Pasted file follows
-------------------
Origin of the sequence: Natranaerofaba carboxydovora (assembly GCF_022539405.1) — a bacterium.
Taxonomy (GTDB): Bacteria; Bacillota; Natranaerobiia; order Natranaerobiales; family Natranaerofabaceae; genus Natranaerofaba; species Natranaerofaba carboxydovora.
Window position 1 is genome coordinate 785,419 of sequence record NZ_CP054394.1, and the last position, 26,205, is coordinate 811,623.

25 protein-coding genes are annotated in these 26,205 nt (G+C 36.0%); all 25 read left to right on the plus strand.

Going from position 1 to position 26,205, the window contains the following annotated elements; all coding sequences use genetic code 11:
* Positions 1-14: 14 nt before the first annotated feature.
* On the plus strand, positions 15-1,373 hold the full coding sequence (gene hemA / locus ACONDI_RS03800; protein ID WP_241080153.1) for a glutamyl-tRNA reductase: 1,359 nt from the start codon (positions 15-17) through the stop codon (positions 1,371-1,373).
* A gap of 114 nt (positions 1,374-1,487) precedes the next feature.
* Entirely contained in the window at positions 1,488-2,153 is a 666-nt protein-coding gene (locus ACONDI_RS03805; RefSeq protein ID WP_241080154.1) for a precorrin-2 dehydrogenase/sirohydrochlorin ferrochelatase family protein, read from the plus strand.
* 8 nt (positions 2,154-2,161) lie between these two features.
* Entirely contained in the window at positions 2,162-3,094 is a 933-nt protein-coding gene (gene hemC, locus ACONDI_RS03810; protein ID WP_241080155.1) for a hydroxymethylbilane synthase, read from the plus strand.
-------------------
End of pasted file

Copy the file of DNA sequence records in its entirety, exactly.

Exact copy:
Origin of the sequence: Natranaerofaba carboxydovora (assembly GCF_022539405.1) — a bacterium.
Taxonomy (GTDB): Bacteria; Bacillota; Natranaerobiia; order Natranaerobiales; family Natranaerofabaceae; genus Natranaerofaba; species Natranaerofaba carboxydovora.
Window position 1 is genome coordinate 785,419 of sequence record NZ_CP054394.1, and the last position, 26,205, is coordinate 811,623.

25 protein-coding genes are annotated in these 26,205 nt (G+C 36.0%); all 25 read left to right on the plus strand.

Going from position 1 to position 26,205, the window contains the following annotated elements; all coding sequences use genetic code 11:
* Positions 1-14: 14 nt before the first annotated feature.
* On the plus strand, positions 15-1,373 hold the full coding sequence (gene hemA / locus ACONDI_RS03800; protein ID WP_241080153.1) for a glutamyl-tRNA reductase: 1,359 nt from the start codon (positions 15-17) through the stop codon (positions 1,371-1,373).
* A gap of 114 nt (positions 1,374-1,487) precedes the next feature.
* Entirely contained in the window at positions 1,488-2,153 is a 666-nt protein-coding gene (locus ACONDI_RS03805; RefSeq protein ID WP_241080154.1) for a precorrin-2 dehydrogenase/sirohydrochlorin ferrochelatase family protein, read from the plus strand.
* 8 nt (positions 2,154-2,161) lie between these two features.
* Entirely contained in the window at positions 2,162-3,094 is a 933-nt protein-coding gene (gene hemC, locus ACONDI_RS03810; protein ID WP_241080155.1) for a hydroxymethylbilane synthase, read from the plus strand.